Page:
Horns (2013) / Fantasy-Thriller

MPAA Rated: R for sexual content, some graphic nudity, disturbing violence including a sexual assault, language and drug use
Running Time: 120 min.

Cast: Daniel Radcliffe, Juno Temple, Max Minghella, Joe Anderson, James Remar, Heather Graham, Kelli Garner, Kathleen Quinlan, David Morse, Sabrina Carpenter, Dylan Schmid
Director: Alexandre Aja
Screenplay: Keith Bunin (based on the novel by Joe Hill)

Review published October 16, 2014

Horns is adapted from the 2010 novel of the same name by Joe Hill, the son of Stephen King.  It stars Daniel Radcliffe (What If, Kill Your Darlings) as Ignatius Perrish (nickname: Ig), who has become something of the small town pariah when his girlfriend Merrin (Temple, Sin City: A Dame to Kill For) is found murdered and he is the prime suspect.  Not long after, devilish horns begin to sprout from his head. He wants them off, but their removal proves futile, then useful once he learns that they grant him paranormal powers to draw out information and bad behavior among others, though they don't exactly remember his protuberances or their confessions long after Ig leaves the scene.  With his new tools, he aims to get to the bottom of the mystery regarding Merrin's death, and also get revenge on the perpetrator(s) unlucky enough to be found out.

For the first hour or so, Horns is modest, irreverent fun, with a tongue-in-cheek style not too dissimilar from TV shows like "Buffy the Vampire Slayer" in terms of quirky characters and snarky banter among them. While the movie sticks to its initial premise of Ig trying to solve a murder mystery, it is entertaining in its b-movie fashion.  However, the lack of adequate explanation of the source of Ig's powers is frustrating enough for viewers without also piling on lack of explanation for the motivating factors of most characters within the movie.  It appears to exist in its own pocket universe where there aren't many laws of logic to follow, asking us to go with the proverbial flow from the outset without establishing that we're supposed to be watching just a genre lark.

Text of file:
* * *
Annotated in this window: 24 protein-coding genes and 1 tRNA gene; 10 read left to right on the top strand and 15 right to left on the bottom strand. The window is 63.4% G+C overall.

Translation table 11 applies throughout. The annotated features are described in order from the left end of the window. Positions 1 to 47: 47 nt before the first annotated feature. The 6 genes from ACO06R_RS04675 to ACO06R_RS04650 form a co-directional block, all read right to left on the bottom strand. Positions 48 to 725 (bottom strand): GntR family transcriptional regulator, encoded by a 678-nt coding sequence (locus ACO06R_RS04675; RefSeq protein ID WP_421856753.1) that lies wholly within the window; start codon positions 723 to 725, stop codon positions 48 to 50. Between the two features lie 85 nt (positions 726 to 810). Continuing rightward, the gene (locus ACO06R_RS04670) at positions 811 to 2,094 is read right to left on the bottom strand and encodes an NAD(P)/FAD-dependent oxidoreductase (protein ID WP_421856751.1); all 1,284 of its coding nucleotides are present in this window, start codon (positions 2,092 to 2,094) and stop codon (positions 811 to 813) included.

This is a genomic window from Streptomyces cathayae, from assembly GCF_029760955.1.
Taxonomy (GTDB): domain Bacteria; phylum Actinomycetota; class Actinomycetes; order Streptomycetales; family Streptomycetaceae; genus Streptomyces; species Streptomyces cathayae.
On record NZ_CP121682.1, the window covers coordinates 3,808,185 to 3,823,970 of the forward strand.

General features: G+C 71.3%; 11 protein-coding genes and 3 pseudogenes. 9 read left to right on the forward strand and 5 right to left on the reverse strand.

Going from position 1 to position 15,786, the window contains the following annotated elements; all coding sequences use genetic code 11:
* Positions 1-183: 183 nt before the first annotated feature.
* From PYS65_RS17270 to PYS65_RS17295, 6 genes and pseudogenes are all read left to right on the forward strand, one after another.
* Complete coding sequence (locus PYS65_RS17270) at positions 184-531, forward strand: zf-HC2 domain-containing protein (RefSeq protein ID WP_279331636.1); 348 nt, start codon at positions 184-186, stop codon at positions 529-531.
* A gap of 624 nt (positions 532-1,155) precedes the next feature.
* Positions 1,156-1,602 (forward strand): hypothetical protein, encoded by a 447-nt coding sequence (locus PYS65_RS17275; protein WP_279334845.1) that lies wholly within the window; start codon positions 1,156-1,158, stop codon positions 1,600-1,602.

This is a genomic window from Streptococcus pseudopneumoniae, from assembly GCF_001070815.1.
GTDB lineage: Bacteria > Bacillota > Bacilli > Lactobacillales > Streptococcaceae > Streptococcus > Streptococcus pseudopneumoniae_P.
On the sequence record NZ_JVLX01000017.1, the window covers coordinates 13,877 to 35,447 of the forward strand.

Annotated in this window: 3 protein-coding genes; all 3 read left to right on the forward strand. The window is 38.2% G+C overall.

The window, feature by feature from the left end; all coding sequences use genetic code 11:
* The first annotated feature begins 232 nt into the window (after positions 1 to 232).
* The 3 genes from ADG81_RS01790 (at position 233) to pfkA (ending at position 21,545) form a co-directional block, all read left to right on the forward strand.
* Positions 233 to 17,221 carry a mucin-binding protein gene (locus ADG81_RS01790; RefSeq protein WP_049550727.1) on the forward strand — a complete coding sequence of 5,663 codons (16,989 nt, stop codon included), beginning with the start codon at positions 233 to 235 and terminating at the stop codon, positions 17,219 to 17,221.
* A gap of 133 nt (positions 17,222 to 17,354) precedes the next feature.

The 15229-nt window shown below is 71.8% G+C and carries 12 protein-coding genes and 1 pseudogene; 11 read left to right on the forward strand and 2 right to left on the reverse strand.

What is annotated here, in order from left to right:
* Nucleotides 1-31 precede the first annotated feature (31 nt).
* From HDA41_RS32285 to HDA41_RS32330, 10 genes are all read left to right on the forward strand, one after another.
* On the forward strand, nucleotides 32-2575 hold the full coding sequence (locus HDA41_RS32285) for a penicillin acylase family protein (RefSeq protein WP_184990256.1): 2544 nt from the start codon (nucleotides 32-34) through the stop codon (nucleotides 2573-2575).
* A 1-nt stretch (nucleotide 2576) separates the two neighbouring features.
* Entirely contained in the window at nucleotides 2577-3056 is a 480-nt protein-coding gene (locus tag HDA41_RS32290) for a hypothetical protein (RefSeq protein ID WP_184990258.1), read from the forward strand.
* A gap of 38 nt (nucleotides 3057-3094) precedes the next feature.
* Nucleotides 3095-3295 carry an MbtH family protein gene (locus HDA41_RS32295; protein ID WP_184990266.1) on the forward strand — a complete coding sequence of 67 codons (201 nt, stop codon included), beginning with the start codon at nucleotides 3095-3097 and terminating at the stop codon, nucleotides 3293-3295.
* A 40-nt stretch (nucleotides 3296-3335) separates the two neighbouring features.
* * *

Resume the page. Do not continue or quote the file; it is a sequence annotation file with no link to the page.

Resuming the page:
The film outstays its welcome by at least 30 minutes, clocking in at a creaky two hours, mostly due to a few lengthy flashbacks to Ig's childhood that, while not done poorly, are only of value in order to bring poignancy to the events that would transpire later.  Unfortunately, that poignancy is fumbled greatly by director Aja (Piranha 3D, High Tension), whose patience with the material wears thin and he goes back to the stuff he has become known for, namely violence, torture, rape, gore, and a sense of visual style that doesn't lend well to tragic drama.  While I found the first half watchable, I absolutely abhor the blood-drenched second half of this film, which erodes every shred of build-up in the course of going for a horror-movie vibe.

Nevertheless, even if it is more enjoyable in mystery mode than in revenge thriller, the culprit won't be much of a surprise, which makes even that aspect a disappointment.  Despite decent performances by an game cast, as well as a handsome look, due to characters we begin to dislike and actions we abhor even more, Horns ends up being not much worth tooting about.

Qwipster's rating::

2014 Vince Leo